We intercepted the crossing of the North Fork of Moose Creek around mid morning. Coyote was a few minutes behind me and Dre a few more minutes behind Coyote. I plunged right in eyeing the line across the wide creek. I could see the line break across the undulating waves where the creek funneled in and pushed through a deeper zone. The sun had crested the ridge behind us and the trees casted a shadow right on that fast channel that divided the river in two, the sunny side and the shady side. I got to the channel and felt the power of the water from underneath trying to sweep my feet out from under me. At this point the water was up to my mid thigh, yet I felt under control. I was reading the creek like a book, page by page, ripple by ripple. I propped and jammed my trekking poles into some secure pockets beneath some tire-sized boulders. I looked back to the crossing point from where I came some 20 feet away. Coyote trotted to the gravelly shore where the trail terminated into the water. 

I yelled over the roaring water, 'THIS SPOT RIGHT HERE, THIS IS THE CRUX. THE CURRENT IS STRONG.'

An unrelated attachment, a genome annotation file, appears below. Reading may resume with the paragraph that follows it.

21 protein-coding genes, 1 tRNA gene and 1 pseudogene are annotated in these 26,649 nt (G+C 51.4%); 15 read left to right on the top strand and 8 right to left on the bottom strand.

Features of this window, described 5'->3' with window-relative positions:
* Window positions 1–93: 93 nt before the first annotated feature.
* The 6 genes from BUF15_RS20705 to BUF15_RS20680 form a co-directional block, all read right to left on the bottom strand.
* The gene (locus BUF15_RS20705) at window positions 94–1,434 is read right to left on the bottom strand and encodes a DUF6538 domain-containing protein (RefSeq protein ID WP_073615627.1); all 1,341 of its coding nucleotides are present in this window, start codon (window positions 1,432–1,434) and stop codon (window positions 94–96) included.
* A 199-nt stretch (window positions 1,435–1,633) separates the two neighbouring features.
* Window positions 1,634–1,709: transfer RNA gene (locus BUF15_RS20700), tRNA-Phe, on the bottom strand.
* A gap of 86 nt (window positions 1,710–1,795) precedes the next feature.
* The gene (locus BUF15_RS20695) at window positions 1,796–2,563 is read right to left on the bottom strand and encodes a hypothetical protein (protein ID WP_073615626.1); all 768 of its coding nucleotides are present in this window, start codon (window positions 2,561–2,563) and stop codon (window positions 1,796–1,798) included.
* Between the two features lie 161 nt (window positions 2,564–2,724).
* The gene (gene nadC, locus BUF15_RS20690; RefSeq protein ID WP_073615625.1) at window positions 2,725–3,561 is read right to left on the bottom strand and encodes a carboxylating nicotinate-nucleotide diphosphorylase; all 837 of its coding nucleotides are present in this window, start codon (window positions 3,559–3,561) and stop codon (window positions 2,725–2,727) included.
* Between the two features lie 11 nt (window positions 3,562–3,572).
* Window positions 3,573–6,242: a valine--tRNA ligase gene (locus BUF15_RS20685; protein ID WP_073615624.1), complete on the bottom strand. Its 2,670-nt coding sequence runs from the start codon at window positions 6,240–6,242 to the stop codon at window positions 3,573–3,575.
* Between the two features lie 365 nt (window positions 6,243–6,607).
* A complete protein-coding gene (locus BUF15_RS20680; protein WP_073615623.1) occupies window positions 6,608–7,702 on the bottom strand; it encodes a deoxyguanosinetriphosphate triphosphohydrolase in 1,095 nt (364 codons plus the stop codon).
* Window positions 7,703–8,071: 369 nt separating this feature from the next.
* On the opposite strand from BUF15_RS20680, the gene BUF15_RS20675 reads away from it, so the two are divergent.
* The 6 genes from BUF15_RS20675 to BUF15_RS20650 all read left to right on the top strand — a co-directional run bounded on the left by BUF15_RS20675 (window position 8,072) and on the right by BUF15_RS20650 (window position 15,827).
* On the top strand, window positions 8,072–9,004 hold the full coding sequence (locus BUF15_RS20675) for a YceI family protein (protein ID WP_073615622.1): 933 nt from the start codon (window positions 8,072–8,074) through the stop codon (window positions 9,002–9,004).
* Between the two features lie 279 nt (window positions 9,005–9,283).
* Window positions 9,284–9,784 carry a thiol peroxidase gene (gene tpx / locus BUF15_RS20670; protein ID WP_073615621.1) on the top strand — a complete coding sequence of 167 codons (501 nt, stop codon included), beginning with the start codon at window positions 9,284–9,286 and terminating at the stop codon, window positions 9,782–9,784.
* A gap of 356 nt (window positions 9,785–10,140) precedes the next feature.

Coyote nodded in understanding, his brow furrowed in concentration. I could see in his eyes he craved this exact situation. I continued picking my way across the tumbling creek, the rest of the way as wide as a city street. I reached the other shore where the trail picked back up. I took off my pack and propped myself up on a rock to film with my phone Coyote and Dre crossing the creek, my trekking poles close at hand just in case I needed to spring into action. In Stanley, the three of us had had breakfast together. The duo had appeared a little shell-shocked from the trail conditions they had experienced in the Sawtooths (amazingly high snow levels and water content and runoff) and in the Frank Church (incredibly high flood waters blocking their way in). From that conversation in Stanley to our camp conversation the night before, I had a feeling they may have felt a little repercussion from those hairy events they had experienced. On many, many trails over thousands and thousands of miles, I have seen some hairy shit. I have been in their shoes once and I knew what to expect and what I was capable of. They absolutely had the capability and just needed confidence especially through experience. And, now directly in front of them raged a deep creek with strong currents and many strong rapids. Coyote had waited for Dre and they entered the water together after devising a plan. I had wanted Coyote to see the line that I took. I wanted them to take the same line, too, because I could see it was the safest line. Coyote led her out into the knee deep water where one could see the width of the creek in full view where the roar of the creek became deafening. Dre's trekking poles began to tremble in the swift current, as she leaned in upriver. Coyote shadowed her from behind with only one trekking pole, as his other one had lost the tension in the clip that tightened and held the rod into place within the extended length of the pole and now lived in his water bottle pocket on his backpack. They side-stepped over slowly facing upriver and leaned in with the weight of the backpack on their backs. Slowly and methodically they sidled over. A long minute had lapsed on the video mode of my phone. And... then they both came to a halt, just about 10 feet shy of the area that I had called the crux and had yelled at Coyote to be aware of. They both remained in the deep shadows of the other side. Coyote turned his head and looked at me nervously. His glare had changed and I could see he was at a somewhat impasse, like he was unsure of his stature and balance in the creek while sensing the tightness of Dre at his immediate arm's reach. I put down my phone in a dry spot. He continued to turn his head in every direction looking for foot placement in the creek, his left and poleless arm calmly flailing. I could tell he was trying to keep the calm out there, so as to not stir up any panic. I trudged into the creek at an angle slightly behind the two and set a vector to walk up stream while angling over. Dre remained focused on the water directly and below her. I thought she looked like she was stuck in tunnel vision. Coyote spotted me out of the corner of his eye and gave me a nervous grin. I thought he looked like he had no place else to go. He looked stuck. I had a feeling they needed some support, some encouragement. I started trudging across and reached a spot more than passed midway and right before the crux.